Your question is way too broad. Please rephrase the question if you can. Also many of your terminology is not quantifiable. What is "serious" back-testing?
Oct
29
comment Where to find stock buybacks yields?
what is a stock buyback yield? There are various types a company can repurchase shares? In the open market, through private negotiation, among others. Thus, not always is a premium paid on top of fair value.
Oct
27
comment How is stock data objectively different to this random walk?
That is not what EMH states (that future prices follow a random walk). Even the statement in Wiki is plain wrong: "This implies that future price movements are determined entirely by information not contained in the price series. Hence, prices must follow a random walk." Just because future prices may not be a function of past prices does not infer future prices to follow a random walk.
Oct
27
comment How is stock data objectively different to this random walk?
You look at 250 data points. If you look at a longer term time frame you will notice the absence of upward drift in your random data model vs the drift component that partly drives equity (and its index) returns. For higher frequencies the quantity of "white noise" increases and a portion of any researcher's job becomes to apply suitable filters in order to isolate the time spans when non-random pricing data allow for alpha extraction.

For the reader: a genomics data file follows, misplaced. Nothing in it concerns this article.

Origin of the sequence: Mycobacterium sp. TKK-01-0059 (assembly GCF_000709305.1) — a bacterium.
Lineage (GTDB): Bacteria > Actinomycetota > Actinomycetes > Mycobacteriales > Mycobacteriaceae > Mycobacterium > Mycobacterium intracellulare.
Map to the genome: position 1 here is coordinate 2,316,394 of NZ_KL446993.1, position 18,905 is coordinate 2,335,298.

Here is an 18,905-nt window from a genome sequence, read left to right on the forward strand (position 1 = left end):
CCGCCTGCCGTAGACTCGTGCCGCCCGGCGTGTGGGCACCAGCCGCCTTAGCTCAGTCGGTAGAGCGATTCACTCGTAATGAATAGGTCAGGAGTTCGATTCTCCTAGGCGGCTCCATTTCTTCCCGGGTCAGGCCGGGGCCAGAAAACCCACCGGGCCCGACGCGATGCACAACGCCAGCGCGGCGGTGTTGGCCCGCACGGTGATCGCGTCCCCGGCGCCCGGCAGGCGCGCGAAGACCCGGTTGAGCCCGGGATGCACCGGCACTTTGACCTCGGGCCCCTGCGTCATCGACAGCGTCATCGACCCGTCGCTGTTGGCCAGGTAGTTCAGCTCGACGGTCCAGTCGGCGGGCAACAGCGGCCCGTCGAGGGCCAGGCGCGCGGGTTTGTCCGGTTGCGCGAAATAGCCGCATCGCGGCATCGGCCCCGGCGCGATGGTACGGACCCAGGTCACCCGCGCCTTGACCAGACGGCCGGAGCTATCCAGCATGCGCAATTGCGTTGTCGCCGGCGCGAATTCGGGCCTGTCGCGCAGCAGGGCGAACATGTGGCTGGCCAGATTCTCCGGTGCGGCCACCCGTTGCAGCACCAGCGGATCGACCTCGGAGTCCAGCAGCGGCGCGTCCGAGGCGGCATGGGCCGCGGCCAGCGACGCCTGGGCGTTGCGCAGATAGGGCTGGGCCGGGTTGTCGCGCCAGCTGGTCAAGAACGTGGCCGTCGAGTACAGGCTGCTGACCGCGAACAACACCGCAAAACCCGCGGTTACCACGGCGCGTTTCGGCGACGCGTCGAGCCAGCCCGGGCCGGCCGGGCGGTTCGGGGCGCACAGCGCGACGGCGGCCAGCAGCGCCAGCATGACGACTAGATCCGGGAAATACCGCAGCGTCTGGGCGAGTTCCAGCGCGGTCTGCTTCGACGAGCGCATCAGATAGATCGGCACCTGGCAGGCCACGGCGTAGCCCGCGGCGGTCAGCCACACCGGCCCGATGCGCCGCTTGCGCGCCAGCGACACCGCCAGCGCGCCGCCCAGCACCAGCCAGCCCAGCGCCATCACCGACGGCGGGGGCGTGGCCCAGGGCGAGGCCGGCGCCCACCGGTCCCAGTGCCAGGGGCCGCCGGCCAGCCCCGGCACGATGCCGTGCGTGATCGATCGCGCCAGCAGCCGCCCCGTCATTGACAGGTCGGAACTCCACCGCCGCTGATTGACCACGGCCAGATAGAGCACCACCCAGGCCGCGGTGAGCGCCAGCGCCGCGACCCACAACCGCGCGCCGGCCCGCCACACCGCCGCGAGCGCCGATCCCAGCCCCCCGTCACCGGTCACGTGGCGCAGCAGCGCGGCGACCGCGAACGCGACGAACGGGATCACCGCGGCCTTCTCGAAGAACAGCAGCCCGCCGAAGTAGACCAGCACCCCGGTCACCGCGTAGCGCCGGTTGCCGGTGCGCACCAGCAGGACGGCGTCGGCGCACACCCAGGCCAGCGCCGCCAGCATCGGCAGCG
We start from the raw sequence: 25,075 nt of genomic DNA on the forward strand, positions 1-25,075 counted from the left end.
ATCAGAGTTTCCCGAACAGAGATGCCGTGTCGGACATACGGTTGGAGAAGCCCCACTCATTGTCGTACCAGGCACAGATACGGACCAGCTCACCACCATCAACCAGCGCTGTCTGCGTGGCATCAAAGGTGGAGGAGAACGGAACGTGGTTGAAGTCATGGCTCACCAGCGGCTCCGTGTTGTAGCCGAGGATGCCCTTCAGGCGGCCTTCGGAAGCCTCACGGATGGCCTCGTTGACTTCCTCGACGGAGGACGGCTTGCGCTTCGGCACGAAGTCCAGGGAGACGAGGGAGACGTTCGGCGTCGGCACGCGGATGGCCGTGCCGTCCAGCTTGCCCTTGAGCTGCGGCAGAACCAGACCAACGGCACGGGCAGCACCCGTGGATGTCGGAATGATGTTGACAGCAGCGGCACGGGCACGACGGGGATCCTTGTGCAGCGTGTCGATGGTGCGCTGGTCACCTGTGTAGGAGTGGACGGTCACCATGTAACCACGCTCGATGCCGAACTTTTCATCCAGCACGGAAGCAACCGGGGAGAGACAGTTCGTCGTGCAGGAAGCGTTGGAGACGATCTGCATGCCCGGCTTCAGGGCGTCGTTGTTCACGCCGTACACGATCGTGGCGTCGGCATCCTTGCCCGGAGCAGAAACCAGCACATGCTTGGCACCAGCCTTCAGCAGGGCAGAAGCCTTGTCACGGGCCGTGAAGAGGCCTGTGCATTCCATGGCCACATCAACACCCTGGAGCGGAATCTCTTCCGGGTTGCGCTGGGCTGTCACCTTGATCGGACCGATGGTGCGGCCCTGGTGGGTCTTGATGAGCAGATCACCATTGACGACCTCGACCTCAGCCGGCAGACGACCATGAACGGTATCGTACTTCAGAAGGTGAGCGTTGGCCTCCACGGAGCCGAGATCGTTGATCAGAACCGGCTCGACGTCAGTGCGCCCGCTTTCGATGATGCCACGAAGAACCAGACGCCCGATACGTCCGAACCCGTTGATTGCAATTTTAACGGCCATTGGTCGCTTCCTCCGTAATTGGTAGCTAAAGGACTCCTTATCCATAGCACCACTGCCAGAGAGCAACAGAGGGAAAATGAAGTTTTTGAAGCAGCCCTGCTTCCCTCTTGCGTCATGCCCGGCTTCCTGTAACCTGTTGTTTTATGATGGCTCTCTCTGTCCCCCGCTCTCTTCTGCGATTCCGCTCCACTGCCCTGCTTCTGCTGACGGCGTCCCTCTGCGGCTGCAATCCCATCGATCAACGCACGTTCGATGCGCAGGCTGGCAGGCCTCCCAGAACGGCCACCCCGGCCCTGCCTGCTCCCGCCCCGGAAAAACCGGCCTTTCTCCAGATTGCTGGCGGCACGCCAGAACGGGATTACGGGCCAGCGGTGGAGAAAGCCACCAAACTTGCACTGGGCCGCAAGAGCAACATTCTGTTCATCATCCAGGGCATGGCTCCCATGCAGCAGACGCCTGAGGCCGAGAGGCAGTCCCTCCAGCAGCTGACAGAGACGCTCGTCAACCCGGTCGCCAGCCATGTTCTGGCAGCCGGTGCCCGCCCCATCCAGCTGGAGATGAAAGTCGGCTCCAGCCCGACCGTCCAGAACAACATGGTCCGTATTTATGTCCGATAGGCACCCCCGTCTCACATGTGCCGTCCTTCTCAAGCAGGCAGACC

Oct
27
comment Build a customizable trading engine in python
Way too broad question. You emphasize customization requirements and that basically requires an incredible code stack that will be beyond any simple project. Just want you to be aware of the fact that you will most likely spend a year if you build from scratch. And I highly recommend not to attempt this project in Python but an OOP language that is much more performant, with a more stable and mature code base and that is actually suited to handle modules like broker API connectivity, OMS, PMS, parallel event based processing, and the like. Just my 2 cents...
Oct
22
reviewed No Action Needed Negative Eonia rates
Oct
22
comment How do I calculate Sharpe ratio from P&L?
@afekz, well in the end you choose your tools. Anyone who uses Sharpe ratio metrics should know precisely what they measure. You cant come later and complain that SR did not account for operational risk or model risk. And I simply pointed out that SRs can be derived from P&L, regardless of the avg holding period of positions. And I am not happy to digress because I prefer to stay on topic. If you want to explore better measures then please open a new thread or ask a different question.